Colloquium: The Politics of “Arirang”

photo: Byong Won LeeThe Cen­ter for Kore­an Stud­ies fall 2014 col­lo­qui­um series will open Thurs­day, Sep­tem­ber 18, with an explo­ration of some of the polit­i­cal aspects of Korea’s most famous folk­song, “Ari­rang.” Byong Won Lee, pro­fes­sor of eth­no­mu­si­col­o­gy at the Uni­ver­si­ty of Hawaiʻi at Mānoa, will deliv­er a pre­sen­ta­tion titled “The Pol­i­tics of ‘Ari­rang’: Tri­par­tite Polit­i­cal Dynam­ics of the Kore­an Folk­song in South Korea, North Korea, and Chi­na.” The col­lo­qui­um begins at 4:00 p.m. in the Cen­ter for Kore­an Stud­ies con­fer­ence room.

Ari­rang” orig­i­nat­ed in the cen­tral region of Korea in the mid-1920s as a new folk­song (sin-minyo) and has evolved into the icon­ic song for Kore­ans every­where. In 2011, the Chi­nese gov­ern­ment des­ig­nat­ed “Ari­rang” as an Intan­gi­ble Cul­tur­al Her­itage of the eth­nic Kore­ans in the Yan­bian Kore­an Autonomous Pre­fec­ture of Chi­na.

Nation­al­is­tic South Kore­ans were sus­pi­cious of the Chi­nese move as anoth­er of the ongo­ing Chi­nese efforts to appro­pri­ate Kore­an her­itage, includ­ing assert­ing own­er­ship of some his­tor­i­cal events. The South Kore­an gov­ern­ment has been active­ly pro­mot­ing the song inter­na­tion­al­ly as the nation­al musi­cal icon with con­sid­er­able exag­ger­a­tion of its his­tor­i­cal ori­gin. This effort result­ed in the reg­is­tra­tion of “Ari­rang” as a UNESCO Intan­gi­ble Cul­tur­al Her­itage of Human­i­ties in 2012.

By con­trast, “Ari­rang” was rarely men­tioned in North Korea until the ear­ly 1980s. The inser­tion of the song title in the “Ari­rang Mass Games” in North Kore­an is an effort to tone down the strong ide­o­log­i­cal emboss­ment and project a utopi­an Korea under social­ism through the uni­fi­ca­tion of the penin­su­la on North Kore­an terms.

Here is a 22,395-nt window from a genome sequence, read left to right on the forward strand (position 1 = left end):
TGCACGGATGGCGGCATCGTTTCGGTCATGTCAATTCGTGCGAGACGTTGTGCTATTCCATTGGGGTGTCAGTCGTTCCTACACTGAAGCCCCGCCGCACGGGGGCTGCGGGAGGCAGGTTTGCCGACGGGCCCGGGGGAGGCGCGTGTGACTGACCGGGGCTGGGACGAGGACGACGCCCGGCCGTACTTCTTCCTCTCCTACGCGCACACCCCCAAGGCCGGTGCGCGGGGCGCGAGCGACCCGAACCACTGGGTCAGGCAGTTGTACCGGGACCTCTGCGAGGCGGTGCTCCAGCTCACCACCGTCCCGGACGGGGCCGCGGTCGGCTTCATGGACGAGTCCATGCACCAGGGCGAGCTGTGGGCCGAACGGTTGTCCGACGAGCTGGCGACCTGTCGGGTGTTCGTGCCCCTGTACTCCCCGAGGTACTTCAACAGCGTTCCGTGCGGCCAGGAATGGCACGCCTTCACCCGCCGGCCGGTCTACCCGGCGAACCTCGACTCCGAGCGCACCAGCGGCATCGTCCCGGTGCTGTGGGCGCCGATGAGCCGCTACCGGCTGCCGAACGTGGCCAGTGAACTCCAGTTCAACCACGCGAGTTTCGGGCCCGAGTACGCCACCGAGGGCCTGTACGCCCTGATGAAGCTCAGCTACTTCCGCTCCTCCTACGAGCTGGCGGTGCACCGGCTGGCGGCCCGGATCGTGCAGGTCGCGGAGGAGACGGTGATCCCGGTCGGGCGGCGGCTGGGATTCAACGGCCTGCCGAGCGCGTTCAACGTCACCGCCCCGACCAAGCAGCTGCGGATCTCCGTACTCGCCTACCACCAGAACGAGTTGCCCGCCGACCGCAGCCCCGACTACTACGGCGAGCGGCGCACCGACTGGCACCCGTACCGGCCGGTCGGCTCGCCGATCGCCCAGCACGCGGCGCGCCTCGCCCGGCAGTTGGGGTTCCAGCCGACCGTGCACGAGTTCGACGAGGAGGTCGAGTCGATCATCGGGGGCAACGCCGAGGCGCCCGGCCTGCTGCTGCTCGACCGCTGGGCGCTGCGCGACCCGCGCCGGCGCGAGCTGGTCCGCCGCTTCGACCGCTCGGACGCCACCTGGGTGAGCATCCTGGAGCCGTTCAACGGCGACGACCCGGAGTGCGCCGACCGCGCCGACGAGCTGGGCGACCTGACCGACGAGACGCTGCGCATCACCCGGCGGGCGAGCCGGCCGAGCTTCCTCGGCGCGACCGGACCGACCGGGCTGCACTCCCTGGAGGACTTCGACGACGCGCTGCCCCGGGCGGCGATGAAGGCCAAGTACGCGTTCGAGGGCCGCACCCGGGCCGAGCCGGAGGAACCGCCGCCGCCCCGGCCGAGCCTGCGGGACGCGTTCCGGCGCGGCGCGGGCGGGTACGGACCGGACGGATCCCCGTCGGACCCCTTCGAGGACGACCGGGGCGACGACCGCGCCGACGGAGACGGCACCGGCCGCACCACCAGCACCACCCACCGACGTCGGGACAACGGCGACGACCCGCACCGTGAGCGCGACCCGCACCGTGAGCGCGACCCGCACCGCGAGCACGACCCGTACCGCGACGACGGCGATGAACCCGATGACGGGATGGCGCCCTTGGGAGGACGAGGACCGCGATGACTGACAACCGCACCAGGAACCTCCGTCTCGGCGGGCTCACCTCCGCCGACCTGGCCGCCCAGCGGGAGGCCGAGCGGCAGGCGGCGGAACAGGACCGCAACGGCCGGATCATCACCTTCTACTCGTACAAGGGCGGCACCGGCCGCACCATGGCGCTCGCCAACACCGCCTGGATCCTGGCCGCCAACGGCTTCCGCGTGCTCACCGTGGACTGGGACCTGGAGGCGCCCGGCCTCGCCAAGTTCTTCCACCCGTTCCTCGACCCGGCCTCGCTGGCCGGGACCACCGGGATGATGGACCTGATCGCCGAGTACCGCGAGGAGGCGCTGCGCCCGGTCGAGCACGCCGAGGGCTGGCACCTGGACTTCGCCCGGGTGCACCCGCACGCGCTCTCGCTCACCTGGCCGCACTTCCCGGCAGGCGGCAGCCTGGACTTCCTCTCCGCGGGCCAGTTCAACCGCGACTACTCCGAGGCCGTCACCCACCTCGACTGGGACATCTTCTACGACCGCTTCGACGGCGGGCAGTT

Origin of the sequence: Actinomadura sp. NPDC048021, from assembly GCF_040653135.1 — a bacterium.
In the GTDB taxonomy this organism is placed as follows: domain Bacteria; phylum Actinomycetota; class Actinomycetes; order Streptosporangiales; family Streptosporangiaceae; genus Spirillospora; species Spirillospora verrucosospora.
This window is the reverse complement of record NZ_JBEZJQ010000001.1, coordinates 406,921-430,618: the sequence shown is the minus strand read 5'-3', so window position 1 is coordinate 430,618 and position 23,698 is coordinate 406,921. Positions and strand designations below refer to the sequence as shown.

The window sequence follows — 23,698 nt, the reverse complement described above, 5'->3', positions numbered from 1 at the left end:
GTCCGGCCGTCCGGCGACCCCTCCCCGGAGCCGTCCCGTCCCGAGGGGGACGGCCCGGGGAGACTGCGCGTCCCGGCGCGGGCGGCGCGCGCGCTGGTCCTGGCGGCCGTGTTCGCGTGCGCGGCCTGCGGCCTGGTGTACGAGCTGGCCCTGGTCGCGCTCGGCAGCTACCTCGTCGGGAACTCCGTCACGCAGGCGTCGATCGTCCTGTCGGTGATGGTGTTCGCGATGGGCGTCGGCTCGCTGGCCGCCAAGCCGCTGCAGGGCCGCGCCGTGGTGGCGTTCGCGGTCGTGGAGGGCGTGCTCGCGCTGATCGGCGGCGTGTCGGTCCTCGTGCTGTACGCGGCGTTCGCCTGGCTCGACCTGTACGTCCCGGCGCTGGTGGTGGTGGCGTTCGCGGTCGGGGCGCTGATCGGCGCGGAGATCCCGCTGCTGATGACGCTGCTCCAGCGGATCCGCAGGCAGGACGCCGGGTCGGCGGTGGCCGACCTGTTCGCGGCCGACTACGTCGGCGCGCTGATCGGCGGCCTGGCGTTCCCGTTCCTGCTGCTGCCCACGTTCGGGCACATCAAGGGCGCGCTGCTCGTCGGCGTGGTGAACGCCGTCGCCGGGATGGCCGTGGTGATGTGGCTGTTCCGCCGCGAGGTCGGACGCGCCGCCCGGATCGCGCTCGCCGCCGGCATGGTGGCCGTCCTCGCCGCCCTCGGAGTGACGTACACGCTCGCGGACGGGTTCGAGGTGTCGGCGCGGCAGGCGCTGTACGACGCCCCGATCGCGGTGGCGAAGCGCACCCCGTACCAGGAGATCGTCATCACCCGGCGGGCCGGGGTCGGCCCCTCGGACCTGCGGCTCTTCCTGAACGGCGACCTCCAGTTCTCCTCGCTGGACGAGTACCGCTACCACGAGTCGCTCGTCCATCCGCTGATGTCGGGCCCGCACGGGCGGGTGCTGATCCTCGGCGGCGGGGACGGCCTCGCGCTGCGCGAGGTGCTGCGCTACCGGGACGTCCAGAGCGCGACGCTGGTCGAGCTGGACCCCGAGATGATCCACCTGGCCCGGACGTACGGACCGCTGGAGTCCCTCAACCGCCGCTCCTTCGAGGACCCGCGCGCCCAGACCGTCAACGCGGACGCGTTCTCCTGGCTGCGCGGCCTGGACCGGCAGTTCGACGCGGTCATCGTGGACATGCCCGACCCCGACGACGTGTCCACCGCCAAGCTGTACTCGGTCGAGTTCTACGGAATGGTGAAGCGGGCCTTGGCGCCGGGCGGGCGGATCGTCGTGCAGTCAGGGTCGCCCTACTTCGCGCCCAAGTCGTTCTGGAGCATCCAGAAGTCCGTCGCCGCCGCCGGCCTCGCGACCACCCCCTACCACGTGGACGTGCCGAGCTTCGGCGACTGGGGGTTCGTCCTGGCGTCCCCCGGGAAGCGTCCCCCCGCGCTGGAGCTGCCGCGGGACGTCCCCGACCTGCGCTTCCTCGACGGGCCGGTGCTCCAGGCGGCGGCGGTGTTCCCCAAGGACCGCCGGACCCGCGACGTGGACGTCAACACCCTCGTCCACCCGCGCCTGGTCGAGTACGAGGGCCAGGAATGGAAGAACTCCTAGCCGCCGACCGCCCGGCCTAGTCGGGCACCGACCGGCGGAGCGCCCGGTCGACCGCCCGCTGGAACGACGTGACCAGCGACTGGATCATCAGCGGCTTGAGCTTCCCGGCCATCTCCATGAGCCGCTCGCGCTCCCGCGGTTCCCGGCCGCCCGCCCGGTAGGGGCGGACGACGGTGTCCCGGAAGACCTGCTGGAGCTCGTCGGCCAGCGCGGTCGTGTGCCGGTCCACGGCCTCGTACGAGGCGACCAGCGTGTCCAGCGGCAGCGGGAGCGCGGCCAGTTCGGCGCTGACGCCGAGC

Pro­fes­sor Lee’s pre­sen­ta­tion will exam­ine the tri­par­tite polit­i­cal dynam­ics of “Ari­rang”: (1) as a musi­cal icon through its nation-brand­ing efforts in the Repub­lic of Korea, (2) as a soft image-mak­ing medi­um and ide­o­log­i­cal dis­guise in the Demo­c­ra­t­ic People’s Repub­lic of Korea, and (3) as a polit­i­cal embrac­ing of minori­ties by the People’s Repub­lic of Chi­na.

Cen­ter for Kore­an Stud­ies col­lo­quia are free and open to the pub­lic. The Cen­ter is locat­ed at 1881 East-West Road on the UH Mānoa cam­pus. Paid park­ing ($6.00) is avail­able in the park­ing lot mau­ka of the CKS build­ing and else­where on cam­pus. For fur­ther infor­ma­tion, includ­ing arrange­ments for access for the hand­i­capped, tele­phone the Cen­ter at (808) 956‑7041.